Kelly showered with showbiz tributes

HOLLYWOOD paid tribute yesterday to Gene Kelly, the man who transformed dance in the musical movie with a mix of athleticism and balletic grace.

Kelly died peacefully in his sleep at his Beverly Hills home on Friday. His third wife, Patricia, 36, whom he married six years ago, was at his side.

Kelly, who starred in On the Town, Singin' in the Rain, and An American in Paris, and spent a lifetime in films as a dancer, director and choreographer, had been ill after a series of strokes.

Frank Sinatra, who starred with Kelly in the 1945 film Anchors Aweigh, said yesterday: "Gene was a disciplinarian and a perfectionist - I should know. I practiced for hours and hours and couldn't believe it when I saw myself dancing with Gene on the big screen ... Gene was one of a kind. He revolutionised dancing in film."

"Hey, who else do you know who parlayed an umbrella and wet loafers into the greatest movie moment of all time," Bob Hope said in a tribute to his longtime friend, referring to Kelly's most famous film, Singin' in the Rain.

It was his solo performance in the 1952 film, in a scene which became a cinema classic where he danced and sang with an umbrella in a simulated downpour, that made the self-taught Irish-American dancer immortal.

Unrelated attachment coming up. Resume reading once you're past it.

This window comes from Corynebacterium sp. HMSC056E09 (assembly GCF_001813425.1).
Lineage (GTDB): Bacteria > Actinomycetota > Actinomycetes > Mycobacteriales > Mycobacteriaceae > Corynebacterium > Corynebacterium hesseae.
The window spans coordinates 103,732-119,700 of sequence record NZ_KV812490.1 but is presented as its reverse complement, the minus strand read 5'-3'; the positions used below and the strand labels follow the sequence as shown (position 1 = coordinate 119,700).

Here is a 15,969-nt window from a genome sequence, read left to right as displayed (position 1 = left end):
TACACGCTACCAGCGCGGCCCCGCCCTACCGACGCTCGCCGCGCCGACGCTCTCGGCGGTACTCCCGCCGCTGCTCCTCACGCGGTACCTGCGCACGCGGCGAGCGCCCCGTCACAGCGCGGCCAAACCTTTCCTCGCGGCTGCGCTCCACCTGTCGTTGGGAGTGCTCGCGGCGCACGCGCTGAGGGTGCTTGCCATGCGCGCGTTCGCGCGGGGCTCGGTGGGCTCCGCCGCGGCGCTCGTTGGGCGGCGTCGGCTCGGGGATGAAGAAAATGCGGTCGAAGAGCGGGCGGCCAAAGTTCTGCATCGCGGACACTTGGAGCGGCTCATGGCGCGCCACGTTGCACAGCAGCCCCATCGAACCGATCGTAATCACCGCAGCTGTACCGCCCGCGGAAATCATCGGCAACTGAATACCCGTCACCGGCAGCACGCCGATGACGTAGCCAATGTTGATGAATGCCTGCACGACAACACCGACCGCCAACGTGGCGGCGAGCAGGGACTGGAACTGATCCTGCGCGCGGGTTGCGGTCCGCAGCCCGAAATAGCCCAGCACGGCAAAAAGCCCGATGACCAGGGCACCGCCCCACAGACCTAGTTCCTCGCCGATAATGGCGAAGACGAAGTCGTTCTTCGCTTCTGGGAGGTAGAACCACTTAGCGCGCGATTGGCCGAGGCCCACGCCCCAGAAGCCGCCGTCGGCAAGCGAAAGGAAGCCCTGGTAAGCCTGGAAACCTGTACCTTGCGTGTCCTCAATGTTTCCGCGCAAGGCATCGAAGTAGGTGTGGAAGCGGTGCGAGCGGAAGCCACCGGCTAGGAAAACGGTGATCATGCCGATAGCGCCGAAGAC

The former ditch-digger and law school drop-out shone through the forties and fifties not only as a song-and-dance performer, but also as an innovative choreographer, and director. His joyful dancing, boyish good looks and regular-guy manner made him the perfect performer for postwar America.

Hope, a veteran entertainer, recalled that "his style, technique and innovation changed the world of dance in American films. What a talent. A dance instructor and a chorus boy with a degree in economics who gave more talent to the big screen than almost anyone I know."

Where Fred Astaire was polish, Kelly was muscle. Astaire danced in top hat and tails, Kelly in T-shirts and jeans.

"He once told me dancing was a man's game, as much of a sport as baseball itself," said Liza Minnelli, whose mother, Judy Garland, co-starred with Kelly in his 1942 film debut For Me and My Gal.

"And he made us believe that. He changed our minds and suddenly, all of America wanted to dance just like Gene Kelly," Minnelli said.

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